I usually tend to reflect on the various changes we made on the farm at the end of the year; weighing the pros and cons of our adjustments. This year though, I realized the biggest transformation on the farm was me.

I admit, I have always enjoyed working with cattle because they can’t talk back, and my communication skills are a little shaky. So I have steered away from managing employees and focused on handling the cows. But 2017 was the year that forced me out of my comfort zone. 

It seemed from the start of the year that once again, we would struggle to progress. We jokingly commented on the dark cloud that seemed to loom right over the exact location of the farm. It appeared as though that cloud was here to stay. We wanted – better yet – needed something to change if we wanted to survive the year. 

Our first cloud was our transition cow program. So we zoned in and retrofitted our old bank barn into a pre-fresh facility that targeted cow comfort. Half of the barn is a bedded pack, the rest is deep-bedded freestalls. Our fresh cows are enjoying the benefits of having a relaxing dry period, and we were very pleased with the new addition.

Our next cloud was our upcoming overabundance of calves. We struggled with reproduction issues in the past, but bounced back in 2016. Therefore, we had a huge wave of cows that settled and were due to calve in a small window.


I began the year as our herdswoman and calf feeder, but it was time to give up a title. We hired a new calf feeder in the summer, and it was a great choice. Our calf program is succeeding beyond our expectations.

See the advice I gave here: My advice to our future calf feeder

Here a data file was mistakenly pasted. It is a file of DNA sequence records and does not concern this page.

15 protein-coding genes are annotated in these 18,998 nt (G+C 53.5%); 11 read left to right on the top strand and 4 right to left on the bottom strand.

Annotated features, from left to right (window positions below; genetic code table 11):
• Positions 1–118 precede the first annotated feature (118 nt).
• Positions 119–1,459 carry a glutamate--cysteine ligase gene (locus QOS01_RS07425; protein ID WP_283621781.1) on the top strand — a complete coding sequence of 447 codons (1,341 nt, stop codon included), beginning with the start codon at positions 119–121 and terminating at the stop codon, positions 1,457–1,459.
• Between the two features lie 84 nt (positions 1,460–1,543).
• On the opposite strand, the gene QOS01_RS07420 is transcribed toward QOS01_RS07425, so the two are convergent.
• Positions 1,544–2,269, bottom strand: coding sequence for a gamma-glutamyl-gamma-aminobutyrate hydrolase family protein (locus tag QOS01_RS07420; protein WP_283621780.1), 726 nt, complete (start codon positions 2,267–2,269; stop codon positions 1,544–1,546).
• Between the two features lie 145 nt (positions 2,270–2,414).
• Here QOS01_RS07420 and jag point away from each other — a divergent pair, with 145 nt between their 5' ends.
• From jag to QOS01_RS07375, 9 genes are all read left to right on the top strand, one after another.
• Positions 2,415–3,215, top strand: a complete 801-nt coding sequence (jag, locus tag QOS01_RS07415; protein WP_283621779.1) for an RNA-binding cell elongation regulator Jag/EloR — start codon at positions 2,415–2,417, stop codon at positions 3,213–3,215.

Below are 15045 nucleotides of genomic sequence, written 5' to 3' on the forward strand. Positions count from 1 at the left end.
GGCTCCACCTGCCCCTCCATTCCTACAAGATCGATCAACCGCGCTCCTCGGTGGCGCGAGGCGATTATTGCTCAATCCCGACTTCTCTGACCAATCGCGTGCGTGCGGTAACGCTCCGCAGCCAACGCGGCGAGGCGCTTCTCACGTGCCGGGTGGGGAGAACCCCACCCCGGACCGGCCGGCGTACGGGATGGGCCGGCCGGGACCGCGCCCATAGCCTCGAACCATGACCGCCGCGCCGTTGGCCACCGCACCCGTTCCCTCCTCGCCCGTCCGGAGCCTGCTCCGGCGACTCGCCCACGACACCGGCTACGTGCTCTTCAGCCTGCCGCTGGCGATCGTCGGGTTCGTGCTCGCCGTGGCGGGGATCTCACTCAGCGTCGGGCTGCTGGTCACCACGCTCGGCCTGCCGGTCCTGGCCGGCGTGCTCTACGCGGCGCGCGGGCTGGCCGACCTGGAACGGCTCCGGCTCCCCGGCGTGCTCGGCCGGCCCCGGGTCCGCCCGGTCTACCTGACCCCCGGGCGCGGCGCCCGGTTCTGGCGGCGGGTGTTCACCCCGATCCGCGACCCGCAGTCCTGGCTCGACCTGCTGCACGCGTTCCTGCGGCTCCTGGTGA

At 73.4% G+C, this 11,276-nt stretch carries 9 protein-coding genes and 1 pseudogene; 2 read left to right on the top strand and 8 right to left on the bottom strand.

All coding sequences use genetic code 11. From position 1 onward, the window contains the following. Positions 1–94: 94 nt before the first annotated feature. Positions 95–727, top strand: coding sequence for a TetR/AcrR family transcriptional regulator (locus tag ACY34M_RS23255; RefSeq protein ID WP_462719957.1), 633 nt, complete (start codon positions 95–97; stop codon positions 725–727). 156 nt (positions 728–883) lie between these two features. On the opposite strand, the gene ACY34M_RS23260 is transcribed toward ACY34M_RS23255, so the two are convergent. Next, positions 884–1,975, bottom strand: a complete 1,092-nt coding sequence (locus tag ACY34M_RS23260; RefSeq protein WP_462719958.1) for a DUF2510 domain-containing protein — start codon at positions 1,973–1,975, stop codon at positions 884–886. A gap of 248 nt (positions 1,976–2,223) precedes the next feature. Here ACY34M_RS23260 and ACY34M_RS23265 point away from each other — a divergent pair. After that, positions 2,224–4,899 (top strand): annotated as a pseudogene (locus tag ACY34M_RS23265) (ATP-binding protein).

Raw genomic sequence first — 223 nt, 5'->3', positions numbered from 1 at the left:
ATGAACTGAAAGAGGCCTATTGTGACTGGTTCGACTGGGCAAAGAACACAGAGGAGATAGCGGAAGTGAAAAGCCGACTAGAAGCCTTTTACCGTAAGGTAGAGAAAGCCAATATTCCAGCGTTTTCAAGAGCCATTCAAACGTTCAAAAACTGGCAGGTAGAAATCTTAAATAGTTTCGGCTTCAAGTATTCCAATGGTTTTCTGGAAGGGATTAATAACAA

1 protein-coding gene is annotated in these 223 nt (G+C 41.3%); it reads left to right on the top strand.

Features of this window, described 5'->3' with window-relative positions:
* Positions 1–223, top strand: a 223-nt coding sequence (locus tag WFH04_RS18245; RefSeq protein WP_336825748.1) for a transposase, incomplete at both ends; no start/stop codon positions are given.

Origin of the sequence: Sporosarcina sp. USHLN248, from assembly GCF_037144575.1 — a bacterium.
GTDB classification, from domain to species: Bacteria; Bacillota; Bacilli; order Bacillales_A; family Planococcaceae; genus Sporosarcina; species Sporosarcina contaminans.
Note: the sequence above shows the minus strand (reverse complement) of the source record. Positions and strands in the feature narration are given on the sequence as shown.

Unfortunately, our somatic cell [count] began to increase throughout the summer months, and milk quality became an issue. We focused on vaccinations, dry treatments, milk culturing (everything we could think of) and saw no progress. Our final cloud was employee management.

After losing one title, I quickly gained another: parlor manager. I began by getting to know our employees better. I figured out what hours fit their schedules best, I listened to their concerns and ideas, and I made myself available at all times. This was not easy for me. It required a lot of attention and a whole lot of patience. The employees needed more praise and positivity in the work environment. When I showed them how much I cared, they cared more about the work they were doing. Within a few months, our somatic cell issue dissipated, and we had an excellent team working hard toward the same goal.  

We made a few minor changes on the farm and will hopefully see the benefits. We are determined to get rid of that cloud and have a better year. 2017 was not an easy year by any measure. It started out incredible. With my new dairy princess title and a hefty workload, I was busy but content. As the year progressed, my stress levels and problems on the farm intensified, and I began to lose my passion. It took awhile to realize that I had burned myself out.

I took some time. I met some people who changed my life. I cried more than I knew I possibly could. I laughed until I was weak in the knees. I made some questionable choices and some great choices; both taught me valuable lessons. I learned how to appreciate people. I learned it’s the toughest moments that show us what we’re made of. I learned how to fight for myself. Most importantly, I learned it’s alright to get lost for a while, but passion never leaves you. It will shine through the darkest cloud.  end mark

Kelli Woodring